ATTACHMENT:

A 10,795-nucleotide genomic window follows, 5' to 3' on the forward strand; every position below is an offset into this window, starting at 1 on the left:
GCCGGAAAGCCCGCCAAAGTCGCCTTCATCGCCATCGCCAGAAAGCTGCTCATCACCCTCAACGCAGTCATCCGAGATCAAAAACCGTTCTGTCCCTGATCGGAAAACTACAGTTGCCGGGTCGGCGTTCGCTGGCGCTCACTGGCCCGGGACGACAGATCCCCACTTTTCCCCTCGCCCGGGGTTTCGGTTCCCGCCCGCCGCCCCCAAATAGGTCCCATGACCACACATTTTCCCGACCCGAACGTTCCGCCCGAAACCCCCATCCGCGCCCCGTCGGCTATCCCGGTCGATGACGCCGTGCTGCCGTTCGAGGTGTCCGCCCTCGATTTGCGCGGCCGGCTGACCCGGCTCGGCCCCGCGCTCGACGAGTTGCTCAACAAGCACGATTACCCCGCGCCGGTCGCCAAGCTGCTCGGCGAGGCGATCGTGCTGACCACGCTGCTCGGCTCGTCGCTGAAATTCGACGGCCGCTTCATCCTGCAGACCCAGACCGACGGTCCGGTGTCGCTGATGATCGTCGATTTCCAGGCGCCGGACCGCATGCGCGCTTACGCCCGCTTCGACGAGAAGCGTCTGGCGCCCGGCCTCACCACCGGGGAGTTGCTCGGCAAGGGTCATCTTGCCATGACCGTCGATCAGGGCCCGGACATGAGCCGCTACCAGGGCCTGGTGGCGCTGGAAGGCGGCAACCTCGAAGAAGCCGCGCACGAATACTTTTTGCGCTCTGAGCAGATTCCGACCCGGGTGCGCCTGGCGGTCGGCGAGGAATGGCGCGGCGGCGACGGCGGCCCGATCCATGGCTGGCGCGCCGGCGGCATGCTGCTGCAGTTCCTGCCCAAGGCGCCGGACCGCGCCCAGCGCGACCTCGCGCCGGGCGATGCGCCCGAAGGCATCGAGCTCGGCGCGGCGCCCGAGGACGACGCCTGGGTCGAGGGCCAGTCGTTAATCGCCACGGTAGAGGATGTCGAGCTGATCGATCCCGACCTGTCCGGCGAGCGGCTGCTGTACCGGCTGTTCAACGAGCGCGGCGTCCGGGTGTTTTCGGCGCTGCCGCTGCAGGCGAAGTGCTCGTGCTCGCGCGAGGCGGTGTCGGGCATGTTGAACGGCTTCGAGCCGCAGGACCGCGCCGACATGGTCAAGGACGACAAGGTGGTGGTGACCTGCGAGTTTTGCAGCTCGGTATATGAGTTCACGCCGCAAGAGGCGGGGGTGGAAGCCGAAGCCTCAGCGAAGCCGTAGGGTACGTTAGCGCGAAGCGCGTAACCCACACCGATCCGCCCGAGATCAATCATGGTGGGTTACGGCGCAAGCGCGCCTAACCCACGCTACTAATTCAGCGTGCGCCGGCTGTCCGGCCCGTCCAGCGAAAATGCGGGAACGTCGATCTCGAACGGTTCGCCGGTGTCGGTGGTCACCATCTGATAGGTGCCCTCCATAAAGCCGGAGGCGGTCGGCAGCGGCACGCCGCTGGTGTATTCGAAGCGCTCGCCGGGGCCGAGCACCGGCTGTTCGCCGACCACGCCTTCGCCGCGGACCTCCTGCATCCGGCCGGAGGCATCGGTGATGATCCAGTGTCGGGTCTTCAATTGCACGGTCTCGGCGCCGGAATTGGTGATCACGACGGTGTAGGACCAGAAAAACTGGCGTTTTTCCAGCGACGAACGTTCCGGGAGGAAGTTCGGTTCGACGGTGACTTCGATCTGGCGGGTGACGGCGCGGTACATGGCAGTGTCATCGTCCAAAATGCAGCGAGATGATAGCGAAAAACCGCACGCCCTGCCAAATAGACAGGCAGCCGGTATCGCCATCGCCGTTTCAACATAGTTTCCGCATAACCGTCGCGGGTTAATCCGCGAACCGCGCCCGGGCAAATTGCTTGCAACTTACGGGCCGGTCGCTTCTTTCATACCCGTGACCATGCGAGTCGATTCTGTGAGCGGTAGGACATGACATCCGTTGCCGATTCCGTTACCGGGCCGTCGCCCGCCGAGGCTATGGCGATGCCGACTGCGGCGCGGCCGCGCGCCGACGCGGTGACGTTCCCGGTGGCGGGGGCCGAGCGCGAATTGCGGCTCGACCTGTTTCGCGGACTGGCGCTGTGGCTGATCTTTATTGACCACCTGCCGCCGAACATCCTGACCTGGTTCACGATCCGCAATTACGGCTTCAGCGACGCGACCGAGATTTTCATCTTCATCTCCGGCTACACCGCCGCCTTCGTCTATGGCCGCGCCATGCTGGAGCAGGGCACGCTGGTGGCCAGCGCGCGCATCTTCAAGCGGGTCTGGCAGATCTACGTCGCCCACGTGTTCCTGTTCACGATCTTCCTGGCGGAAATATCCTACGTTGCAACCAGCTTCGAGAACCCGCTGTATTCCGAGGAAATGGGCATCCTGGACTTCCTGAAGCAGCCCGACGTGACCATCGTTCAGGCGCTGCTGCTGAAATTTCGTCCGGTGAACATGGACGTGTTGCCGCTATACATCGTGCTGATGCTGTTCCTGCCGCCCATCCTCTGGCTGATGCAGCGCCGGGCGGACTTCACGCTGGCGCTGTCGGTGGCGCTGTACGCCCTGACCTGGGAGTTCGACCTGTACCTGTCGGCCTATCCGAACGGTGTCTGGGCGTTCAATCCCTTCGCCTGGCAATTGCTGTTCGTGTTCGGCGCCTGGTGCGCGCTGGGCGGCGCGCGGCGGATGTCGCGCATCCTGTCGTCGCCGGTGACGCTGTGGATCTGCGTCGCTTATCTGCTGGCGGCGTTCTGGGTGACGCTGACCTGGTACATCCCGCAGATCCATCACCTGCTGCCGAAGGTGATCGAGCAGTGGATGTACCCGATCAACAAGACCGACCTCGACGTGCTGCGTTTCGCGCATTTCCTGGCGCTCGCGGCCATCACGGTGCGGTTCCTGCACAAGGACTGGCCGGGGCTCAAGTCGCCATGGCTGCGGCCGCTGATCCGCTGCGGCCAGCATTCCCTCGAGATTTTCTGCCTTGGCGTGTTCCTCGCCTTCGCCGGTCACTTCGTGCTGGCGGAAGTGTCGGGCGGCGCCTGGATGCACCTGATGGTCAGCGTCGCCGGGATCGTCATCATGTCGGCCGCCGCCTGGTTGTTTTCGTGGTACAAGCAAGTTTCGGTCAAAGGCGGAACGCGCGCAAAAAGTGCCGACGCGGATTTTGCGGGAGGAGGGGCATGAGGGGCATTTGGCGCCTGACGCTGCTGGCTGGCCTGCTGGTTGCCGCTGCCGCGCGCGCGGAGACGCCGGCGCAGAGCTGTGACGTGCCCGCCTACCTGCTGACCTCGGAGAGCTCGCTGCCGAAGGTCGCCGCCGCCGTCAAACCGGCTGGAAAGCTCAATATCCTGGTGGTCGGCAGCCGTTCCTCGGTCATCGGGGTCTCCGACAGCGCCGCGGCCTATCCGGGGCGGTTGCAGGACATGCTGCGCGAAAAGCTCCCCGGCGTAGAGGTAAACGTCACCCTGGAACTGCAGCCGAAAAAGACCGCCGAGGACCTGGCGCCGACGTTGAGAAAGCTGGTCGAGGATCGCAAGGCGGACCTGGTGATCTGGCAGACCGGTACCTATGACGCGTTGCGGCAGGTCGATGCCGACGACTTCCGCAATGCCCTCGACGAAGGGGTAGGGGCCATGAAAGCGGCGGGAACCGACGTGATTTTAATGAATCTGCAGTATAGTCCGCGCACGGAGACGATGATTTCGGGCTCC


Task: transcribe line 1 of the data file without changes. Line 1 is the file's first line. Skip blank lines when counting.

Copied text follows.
A 10,795-nucleotide genomic window follows, 5' to 3' on the forward strand; every position below is an offset into this window, starting at 1 on the left: